Coin (obverse), Denarius, probably of Caius Coelius Caldus

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minted in Rome

Postcard of Coin (obverse), Denarius, probably of Caius Coelius Caldus.
© National Museums Scotland

Coin (obverse), Denarius, probably of Caius Coelius Caldus

This silver coin was minted in Rome, probably by Caius Coelius Caldus, in 104 BC. It is a type called a denarius, the most common Roman silver coin. This picture shows the obverse of the coin.

The obverse portrays Roma, the goddess and personification of Rome, wearing a helmet and a necklace.

The Romans needed coins for three main purposes: to pay the salaries of her huge military force, to pay the salaries of her officials and to fund public works. Much of the silver needed to fund these issues came from tribute from the provinces.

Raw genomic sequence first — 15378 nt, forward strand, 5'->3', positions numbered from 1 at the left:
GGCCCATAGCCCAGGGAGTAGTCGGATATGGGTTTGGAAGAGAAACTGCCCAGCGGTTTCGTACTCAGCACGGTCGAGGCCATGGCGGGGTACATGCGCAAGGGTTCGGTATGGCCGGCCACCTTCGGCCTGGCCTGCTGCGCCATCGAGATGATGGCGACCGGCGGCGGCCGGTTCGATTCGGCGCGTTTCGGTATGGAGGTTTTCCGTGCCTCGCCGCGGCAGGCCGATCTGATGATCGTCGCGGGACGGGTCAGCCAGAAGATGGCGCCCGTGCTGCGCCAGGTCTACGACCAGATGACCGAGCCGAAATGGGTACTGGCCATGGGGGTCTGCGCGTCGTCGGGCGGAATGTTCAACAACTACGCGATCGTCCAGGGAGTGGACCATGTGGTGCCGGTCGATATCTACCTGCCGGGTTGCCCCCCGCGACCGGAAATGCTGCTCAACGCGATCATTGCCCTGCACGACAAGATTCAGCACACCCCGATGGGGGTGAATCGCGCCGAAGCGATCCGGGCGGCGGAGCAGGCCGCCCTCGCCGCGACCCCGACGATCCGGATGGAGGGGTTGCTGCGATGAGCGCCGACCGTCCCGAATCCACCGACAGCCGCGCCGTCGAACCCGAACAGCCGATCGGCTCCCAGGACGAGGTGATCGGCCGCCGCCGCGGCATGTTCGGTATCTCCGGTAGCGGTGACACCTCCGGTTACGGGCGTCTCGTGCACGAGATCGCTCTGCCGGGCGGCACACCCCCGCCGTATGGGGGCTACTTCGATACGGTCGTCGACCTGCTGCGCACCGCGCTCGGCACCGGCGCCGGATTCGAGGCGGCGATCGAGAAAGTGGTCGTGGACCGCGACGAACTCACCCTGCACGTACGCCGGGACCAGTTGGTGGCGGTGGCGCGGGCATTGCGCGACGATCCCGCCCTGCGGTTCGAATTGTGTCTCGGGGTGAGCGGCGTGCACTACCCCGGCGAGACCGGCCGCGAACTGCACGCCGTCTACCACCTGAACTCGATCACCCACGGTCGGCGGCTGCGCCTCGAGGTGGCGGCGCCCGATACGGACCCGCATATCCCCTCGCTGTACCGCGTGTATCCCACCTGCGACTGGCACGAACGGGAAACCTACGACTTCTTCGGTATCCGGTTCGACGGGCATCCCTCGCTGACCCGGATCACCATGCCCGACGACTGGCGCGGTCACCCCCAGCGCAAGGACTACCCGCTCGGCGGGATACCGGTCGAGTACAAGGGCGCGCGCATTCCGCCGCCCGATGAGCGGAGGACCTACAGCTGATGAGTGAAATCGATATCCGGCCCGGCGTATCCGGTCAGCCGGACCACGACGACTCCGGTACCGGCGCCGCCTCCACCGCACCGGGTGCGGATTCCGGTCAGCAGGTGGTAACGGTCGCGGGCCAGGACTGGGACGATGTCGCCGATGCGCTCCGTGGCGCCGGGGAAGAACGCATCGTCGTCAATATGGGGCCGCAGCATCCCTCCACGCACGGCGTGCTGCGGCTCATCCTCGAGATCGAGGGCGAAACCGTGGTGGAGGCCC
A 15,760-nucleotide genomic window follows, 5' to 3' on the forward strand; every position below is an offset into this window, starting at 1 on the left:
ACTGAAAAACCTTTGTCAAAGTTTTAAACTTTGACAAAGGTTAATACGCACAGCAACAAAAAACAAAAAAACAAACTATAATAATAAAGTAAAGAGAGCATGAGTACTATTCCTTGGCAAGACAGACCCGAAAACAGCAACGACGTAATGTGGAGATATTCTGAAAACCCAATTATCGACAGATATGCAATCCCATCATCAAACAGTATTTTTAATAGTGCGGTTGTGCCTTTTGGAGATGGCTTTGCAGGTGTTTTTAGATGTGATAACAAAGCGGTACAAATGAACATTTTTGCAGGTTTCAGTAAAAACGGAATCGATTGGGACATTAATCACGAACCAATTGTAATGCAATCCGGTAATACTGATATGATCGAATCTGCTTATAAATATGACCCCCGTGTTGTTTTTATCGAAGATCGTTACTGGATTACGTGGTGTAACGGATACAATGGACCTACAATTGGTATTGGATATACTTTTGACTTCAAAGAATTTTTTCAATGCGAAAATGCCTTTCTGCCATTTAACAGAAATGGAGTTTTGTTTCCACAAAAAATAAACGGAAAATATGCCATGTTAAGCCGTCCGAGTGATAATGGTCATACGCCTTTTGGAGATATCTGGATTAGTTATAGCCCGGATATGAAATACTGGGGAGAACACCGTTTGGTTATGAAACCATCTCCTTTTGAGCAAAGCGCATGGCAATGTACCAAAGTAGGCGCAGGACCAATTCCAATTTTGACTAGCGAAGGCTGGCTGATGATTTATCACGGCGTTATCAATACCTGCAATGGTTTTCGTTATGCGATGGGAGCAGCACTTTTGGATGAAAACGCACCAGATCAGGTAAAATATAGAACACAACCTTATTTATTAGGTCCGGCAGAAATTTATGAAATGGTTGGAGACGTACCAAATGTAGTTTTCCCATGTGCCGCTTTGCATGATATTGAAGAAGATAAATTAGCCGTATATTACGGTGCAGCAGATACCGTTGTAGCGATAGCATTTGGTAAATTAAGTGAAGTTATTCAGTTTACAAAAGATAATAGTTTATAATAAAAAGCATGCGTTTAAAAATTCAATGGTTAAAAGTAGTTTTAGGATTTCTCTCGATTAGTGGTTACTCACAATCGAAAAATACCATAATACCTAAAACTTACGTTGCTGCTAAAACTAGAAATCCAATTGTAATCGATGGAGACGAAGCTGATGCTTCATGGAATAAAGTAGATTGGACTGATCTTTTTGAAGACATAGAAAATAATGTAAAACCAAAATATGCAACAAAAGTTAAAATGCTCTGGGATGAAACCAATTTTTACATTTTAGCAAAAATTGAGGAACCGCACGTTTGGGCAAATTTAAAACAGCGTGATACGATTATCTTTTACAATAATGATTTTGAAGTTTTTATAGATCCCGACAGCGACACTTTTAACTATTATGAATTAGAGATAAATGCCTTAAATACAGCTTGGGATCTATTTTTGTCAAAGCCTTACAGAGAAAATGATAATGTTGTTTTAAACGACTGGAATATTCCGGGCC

Record details

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Online ID: 000-100-078-603-C
Image Rights Holder: National Museums Scotland
Project: 0098: National Museums Scotland
Project description | View all records in project
Ref: National Museums Scotland  A.1978.332
Date: 104 BC
Material: Silver. Inscription: Obv. Helmeted head of Roma l. / Rev. Victory in biga l.; above, control-mark, G with dot to left; below, C.COIL; in exergue, CALD
Dimensions: 18.00 mm D / Die Axis: 1.5
What: Coin, denarius
Subject: Ancient Coin Collection
Who: Roma
Where: Italy, Rome
Spain, Aznalcollar
Description: Silver denarius of the Roman Republic, Rome, 104 BC
  • Crawford, M.H. Roman Republican Coinage. Cambridge: Cambridge University Press, 1976. 
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